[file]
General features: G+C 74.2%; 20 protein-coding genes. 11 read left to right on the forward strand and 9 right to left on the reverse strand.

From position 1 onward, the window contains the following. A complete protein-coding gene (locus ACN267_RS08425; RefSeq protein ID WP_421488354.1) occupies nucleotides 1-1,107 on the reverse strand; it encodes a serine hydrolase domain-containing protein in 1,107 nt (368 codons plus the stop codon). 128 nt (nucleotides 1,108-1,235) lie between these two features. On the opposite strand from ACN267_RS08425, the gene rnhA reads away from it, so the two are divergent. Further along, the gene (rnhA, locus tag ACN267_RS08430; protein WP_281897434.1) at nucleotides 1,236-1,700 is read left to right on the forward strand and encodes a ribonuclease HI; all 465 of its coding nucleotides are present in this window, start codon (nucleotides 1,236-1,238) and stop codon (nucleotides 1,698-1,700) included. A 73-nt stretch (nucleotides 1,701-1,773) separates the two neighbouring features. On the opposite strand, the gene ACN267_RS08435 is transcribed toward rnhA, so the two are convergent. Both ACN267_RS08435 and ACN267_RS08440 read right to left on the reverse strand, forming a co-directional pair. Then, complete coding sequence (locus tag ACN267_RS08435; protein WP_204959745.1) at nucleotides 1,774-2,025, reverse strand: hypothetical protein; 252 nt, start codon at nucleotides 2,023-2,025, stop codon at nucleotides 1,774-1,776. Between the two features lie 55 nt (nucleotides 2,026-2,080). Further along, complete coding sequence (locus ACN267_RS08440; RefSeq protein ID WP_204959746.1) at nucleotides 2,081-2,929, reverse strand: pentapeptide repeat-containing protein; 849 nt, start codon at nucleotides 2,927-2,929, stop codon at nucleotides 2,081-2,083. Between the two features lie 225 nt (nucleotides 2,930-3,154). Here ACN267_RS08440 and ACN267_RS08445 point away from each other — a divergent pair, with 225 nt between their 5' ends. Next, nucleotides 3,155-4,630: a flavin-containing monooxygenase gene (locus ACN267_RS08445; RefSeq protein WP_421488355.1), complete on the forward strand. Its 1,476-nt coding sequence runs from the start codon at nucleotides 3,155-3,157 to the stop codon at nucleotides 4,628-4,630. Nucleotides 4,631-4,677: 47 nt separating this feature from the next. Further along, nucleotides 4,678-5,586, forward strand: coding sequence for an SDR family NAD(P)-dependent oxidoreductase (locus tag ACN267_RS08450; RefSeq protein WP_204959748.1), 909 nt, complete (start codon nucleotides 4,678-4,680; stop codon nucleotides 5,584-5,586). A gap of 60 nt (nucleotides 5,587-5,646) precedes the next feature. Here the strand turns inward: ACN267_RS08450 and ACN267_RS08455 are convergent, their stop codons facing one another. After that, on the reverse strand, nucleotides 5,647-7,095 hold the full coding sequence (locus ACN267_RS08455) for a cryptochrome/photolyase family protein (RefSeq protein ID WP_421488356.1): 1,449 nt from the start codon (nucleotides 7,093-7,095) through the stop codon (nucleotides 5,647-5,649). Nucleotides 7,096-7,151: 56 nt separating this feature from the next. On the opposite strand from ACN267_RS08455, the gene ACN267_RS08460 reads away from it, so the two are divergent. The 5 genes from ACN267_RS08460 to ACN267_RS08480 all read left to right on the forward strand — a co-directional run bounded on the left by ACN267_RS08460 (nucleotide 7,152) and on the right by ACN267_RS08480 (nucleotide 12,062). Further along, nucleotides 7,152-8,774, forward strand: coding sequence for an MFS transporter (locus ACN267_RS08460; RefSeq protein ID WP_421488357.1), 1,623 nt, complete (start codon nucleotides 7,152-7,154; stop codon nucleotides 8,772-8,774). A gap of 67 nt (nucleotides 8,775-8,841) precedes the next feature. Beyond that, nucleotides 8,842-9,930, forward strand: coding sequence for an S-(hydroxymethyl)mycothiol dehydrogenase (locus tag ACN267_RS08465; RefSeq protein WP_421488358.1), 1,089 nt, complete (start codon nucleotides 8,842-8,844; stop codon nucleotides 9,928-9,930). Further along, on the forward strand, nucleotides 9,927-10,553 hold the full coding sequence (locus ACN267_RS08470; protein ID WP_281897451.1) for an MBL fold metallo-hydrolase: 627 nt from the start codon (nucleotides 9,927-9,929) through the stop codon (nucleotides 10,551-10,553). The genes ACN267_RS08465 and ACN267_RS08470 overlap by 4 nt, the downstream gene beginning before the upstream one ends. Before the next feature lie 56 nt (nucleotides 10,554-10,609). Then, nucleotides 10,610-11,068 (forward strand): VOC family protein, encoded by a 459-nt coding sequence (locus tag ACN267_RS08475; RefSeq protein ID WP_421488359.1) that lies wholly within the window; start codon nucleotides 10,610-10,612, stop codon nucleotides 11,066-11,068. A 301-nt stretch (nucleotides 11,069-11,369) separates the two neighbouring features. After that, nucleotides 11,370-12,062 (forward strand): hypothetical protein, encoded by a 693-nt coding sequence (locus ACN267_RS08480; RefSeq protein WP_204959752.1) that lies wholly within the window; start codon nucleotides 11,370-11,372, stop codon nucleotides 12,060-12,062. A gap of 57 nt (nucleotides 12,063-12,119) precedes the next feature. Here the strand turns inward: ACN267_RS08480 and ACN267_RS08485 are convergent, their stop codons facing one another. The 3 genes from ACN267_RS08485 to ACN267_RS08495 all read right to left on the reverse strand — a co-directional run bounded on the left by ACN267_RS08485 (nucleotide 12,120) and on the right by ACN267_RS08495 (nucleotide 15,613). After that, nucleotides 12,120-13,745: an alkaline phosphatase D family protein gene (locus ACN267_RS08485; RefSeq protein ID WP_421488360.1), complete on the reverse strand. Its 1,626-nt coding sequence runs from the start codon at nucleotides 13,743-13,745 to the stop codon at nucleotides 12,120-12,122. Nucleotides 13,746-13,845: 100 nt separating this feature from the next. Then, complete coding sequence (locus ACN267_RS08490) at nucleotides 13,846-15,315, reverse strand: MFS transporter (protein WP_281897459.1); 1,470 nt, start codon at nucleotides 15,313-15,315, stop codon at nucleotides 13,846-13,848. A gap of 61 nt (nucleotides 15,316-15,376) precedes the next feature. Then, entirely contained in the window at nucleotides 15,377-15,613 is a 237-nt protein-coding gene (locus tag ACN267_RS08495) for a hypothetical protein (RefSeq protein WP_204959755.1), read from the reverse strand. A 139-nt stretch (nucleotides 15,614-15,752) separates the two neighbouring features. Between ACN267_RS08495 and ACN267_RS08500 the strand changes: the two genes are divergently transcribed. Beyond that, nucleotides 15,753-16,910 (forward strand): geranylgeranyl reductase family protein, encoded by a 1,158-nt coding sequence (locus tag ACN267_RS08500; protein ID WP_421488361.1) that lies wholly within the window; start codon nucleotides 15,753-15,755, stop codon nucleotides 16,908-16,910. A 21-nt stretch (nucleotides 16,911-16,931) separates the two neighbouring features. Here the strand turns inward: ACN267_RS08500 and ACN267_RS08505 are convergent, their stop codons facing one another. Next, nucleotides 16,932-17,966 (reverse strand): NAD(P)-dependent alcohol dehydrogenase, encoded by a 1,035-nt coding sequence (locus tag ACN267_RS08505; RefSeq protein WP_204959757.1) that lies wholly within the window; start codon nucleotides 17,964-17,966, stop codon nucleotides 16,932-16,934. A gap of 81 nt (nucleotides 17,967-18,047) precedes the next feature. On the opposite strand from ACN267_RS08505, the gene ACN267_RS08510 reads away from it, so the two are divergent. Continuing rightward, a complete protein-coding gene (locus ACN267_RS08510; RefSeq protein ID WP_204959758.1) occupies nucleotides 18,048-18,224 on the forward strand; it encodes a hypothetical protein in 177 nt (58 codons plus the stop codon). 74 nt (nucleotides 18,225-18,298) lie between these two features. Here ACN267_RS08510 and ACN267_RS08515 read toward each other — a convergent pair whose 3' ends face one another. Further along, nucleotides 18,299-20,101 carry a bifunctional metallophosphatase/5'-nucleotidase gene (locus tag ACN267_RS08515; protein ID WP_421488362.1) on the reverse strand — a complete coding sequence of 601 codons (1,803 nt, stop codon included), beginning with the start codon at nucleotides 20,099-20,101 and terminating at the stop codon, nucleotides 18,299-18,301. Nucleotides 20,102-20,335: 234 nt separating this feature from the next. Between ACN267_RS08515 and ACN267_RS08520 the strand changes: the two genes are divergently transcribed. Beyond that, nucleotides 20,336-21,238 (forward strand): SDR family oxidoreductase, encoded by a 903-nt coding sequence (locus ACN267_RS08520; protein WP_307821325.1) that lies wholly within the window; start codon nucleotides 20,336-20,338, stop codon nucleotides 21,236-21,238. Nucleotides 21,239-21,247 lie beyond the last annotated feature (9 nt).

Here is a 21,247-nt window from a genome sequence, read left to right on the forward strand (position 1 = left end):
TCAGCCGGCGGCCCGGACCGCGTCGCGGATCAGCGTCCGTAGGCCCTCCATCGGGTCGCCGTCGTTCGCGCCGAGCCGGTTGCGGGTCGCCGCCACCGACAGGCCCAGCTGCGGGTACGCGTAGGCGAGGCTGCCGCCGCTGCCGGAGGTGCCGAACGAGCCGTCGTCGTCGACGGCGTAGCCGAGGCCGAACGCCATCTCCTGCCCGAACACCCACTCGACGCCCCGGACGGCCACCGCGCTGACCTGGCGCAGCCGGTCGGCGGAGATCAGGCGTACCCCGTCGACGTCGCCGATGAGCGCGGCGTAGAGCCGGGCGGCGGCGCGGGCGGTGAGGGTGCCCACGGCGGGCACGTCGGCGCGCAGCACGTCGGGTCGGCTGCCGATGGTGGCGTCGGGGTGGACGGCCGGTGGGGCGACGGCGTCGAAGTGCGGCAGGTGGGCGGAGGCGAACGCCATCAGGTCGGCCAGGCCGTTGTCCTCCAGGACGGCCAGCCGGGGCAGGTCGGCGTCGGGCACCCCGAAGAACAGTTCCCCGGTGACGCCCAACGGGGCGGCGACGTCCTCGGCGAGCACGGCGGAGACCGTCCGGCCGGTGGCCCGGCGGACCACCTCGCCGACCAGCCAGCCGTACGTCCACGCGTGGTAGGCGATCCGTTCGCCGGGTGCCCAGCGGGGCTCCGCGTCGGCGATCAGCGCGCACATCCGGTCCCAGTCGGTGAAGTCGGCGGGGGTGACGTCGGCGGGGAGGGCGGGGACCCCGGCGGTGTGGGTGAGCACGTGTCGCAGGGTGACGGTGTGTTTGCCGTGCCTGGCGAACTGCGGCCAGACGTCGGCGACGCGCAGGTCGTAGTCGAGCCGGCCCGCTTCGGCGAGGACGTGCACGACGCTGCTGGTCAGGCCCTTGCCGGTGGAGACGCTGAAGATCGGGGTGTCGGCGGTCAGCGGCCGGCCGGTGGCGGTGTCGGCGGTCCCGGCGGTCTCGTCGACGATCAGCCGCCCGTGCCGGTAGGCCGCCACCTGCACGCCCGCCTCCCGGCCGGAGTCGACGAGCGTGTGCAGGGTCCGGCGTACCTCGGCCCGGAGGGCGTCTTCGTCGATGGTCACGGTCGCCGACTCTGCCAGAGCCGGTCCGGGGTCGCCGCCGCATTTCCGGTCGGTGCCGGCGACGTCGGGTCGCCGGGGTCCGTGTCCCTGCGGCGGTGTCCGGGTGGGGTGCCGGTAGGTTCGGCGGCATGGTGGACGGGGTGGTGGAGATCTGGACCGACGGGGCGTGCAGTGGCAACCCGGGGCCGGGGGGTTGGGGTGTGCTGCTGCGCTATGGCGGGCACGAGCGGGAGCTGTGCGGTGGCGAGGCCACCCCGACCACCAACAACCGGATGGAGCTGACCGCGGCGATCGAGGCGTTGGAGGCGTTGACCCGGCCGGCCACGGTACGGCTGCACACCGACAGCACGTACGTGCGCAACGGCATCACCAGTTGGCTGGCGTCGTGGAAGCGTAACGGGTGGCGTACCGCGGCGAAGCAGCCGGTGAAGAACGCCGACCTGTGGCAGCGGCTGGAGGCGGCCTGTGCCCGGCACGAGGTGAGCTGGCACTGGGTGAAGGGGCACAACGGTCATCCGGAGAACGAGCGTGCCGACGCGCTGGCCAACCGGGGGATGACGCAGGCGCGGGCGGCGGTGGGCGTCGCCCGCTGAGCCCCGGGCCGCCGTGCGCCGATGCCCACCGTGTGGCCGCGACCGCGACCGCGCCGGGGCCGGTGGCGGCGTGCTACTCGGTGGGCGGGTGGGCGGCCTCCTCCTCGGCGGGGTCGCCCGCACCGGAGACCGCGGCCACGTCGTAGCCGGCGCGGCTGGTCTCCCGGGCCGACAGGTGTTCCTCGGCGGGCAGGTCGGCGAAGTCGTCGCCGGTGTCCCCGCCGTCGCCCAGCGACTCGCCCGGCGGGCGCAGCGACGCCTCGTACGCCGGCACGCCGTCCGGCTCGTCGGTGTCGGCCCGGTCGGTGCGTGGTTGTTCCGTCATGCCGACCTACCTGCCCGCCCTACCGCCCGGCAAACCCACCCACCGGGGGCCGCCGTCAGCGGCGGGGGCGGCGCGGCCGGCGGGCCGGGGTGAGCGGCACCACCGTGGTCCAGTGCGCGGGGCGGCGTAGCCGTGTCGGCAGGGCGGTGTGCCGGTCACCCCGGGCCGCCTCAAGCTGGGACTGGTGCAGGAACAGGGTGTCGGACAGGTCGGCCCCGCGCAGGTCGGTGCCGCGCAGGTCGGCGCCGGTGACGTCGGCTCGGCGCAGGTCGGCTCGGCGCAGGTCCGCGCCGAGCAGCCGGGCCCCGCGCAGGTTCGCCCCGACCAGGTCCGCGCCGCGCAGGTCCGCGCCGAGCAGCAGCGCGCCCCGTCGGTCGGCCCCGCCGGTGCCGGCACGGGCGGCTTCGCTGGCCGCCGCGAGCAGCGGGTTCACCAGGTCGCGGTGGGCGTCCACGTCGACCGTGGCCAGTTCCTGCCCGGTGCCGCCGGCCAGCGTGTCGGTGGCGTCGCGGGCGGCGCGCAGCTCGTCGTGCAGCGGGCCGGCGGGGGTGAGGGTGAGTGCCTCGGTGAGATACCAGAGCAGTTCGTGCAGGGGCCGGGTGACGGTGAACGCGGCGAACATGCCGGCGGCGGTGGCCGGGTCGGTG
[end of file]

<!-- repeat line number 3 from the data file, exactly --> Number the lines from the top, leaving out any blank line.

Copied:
Here is a 21,247-nt window from a genome sequence, read left to right on the forward strand (position 1 = left end):